Currency for extraordinary times
War is a most terrible motivator of societal change; governments rise and fall, borders shift and there is enormous social upheaval. Less dramatic, but always hand-in-hand with societal change, is war’s effect on money. Changes in the materials of currency reflect the economic necessities of war while changes of design convey the new messaging of leaders. Sometimes, special needs entail the creation of entirely new issues of money.
Canadian money changed little during the First World War (WW1). On the eve of battle in 1913, The Royal Bank of Canada issued a patriotic $10 note picturing the Royal Navy battleship HMS Bellerophon. This note promoted Britain’s might in the naval arms race that had gripped Germany and the United Kingdom in the years preceding WWI. In 1917, the Canadian government also issued a patriotic $1 note that pictured Princess Patricia, the daughter of our then Governor General, the Duke of Connaught. She is the namesake of the Princess Patricia Canadian Light Infantry Regiment, one of the first Canadian contingents to see service overseas.
Elsewhere, change was more profound. In Europe, gold and silver coins largely disappeared from circulation as they were hoarded or as governments used the metal for the war effort. In their place nations issued low-value paper notes. The British government authorized 10-shilling and 1-pound notes to replace gold half-sovereigns and sovereigns in anticipation of the commercial need of its citizens. Governments in Germany, Austro-Hungary and the occupied countries of Belgium and Luxembourg replaced silver coins with small denomination notes or coins and tokens made from iron or zinc. Some issues, like those from Belgium, promised that they would be redeemed after the war. In parts of France, municipal chambers of commerce issued scrip using deposits in the Banque de France as collateral. The governments of Russia and Romania adopted stamp-like notes as a temporary emergency issue. Faced with diminished supplies of coinage, merchants resorted to issuing private scrip (notes) and tokens.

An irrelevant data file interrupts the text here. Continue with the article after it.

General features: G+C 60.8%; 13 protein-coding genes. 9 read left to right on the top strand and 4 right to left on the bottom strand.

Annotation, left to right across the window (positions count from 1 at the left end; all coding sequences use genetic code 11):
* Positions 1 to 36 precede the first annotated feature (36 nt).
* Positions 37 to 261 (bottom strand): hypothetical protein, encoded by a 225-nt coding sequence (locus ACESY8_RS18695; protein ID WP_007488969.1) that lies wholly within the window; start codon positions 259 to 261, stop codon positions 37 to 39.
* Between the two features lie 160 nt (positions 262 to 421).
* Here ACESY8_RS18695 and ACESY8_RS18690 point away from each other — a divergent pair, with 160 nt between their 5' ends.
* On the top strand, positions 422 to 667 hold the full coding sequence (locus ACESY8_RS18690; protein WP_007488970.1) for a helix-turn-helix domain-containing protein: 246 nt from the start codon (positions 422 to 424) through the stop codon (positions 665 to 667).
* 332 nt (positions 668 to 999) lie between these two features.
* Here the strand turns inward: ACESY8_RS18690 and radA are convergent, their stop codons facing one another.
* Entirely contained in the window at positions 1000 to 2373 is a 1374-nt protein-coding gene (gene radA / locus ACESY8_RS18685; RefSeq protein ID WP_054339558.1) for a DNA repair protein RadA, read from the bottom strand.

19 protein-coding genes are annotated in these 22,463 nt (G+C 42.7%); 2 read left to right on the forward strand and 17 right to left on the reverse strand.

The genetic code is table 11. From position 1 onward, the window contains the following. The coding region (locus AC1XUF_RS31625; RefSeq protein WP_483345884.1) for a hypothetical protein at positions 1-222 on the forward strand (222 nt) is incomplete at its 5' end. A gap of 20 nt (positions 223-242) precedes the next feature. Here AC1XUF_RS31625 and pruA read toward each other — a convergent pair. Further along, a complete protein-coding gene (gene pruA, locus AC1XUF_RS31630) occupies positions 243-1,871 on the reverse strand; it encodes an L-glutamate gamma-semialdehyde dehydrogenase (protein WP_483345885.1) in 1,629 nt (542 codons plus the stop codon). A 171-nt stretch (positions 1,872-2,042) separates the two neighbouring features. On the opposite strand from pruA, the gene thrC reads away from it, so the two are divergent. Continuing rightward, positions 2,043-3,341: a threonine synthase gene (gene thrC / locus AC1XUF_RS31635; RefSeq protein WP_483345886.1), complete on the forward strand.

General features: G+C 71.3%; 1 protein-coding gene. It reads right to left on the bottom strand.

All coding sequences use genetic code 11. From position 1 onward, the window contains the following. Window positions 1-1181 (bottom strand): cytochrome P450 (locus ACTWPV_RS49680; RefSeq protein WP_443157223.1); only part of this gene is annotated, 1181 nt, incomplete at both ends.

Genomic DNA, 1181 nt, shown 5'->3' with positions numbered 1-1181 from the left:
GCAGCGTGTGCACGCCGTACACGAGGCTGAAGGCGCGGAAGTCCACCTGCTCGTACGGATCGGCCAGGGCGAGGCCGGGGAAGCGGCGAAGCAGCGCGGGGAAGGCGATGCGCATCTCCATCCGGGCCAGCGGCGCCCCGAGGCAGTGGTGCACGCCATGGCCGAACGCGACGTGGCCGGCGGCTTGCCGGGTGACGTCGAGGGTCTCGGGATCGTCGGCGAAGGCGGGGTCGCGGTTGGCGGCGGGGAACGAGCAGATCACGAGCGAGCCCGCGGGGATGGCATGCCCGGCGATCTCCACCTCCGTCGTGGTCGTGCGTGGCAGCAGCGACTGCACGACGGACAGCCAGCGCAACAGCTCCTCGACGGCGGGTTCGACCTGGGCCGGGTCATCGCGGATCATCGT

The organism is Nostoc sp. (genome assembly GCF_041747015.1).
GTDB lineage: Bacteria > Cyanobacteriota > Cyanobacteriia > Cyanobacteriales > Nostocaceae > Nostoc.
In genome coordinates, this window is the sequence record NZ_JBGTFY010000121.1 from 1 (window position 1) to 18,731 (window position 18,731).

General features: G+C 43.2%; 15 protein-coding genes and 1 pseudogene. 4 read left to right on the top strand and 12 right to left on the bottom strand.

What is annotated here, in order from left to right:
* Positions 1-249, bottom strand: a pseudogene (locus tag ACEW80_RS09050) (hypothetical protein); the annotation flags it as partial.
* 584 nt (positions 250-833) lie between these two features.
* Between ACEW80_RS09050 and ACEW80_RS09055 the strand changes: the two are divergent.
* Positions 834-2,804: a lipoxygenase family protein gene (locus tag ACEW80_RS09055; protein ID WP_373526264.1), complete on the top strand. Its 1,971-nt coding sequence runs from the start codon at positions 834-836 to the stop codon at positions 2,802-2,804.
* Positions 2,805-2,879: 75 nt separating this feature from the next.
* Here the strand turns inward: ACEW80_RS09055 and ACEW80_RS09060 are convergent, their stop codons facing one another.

Similar changes rippled through the member states of Europe’s colonial empires as central authorities curtailed support of local governments. Small cards replaced coins in Morocco and Réunion (a tiny island nation east of Madagascar). Stamps were affixed to cards and issued in New Caledonia, a French protectorate in the Coral Sea east of Australia. In Senegal the government issued notes of 50 centimes to 2 francs in place of coins. The German East African Bank issued “interim” notes of rudimentary design on a wide array of papers and coins made from old brass shell casings.
Combatants were also impacted. Military personnel used tokens in canteens or at training bases behind the lines. British forces in the Ottoman (Turkish) theatre of operations used specially overprinted notes. Captured forces on both sides of the engagement handled prisoner of war money during their incarceration. Even occupying forces in Poland issued money.
The First World War redrew the map of Europe and arguably set in motion events that led to the Second World War. Of more immediate interest though is the fascinating variety of money that emerged during the war and its aftermath. These small witnesses to the events of yesteryear speak to the difficulties of the period and the resilience of people and their governments in times of trouble.
From design to final product, bank notes and coins can be used to explore and teach art, media and process.
It’s a new year—the perfect time to look back at some notable artifacts the Museum added to the National Currency collection from 2022. Each object has a unique story to tell about Canada’s monetary and economic history.
The dollars and cents we use wouldn’t be worth anything to anybody if we didn’t have confidence in it. No matter if it’s gold or digits on a hard drive, public trust is the secret ingredient in a successful currency.
People on the street were randomly stopped and searched, and some were even arrested and imprisoned in an internment camp. Even German marks replaced Canadian currency in circulation—in the form of If Day propaganda notes.
The imagery on the Bank of Canada’s 1935 note series depicts the country’s rich industrial history.
In 1812, British North America had no banks and little currency. With the prospect of war drying up supplies of coins, the government of Lower Canada decided to issue legal tender notes called “army bills” to pay for troops and supplies.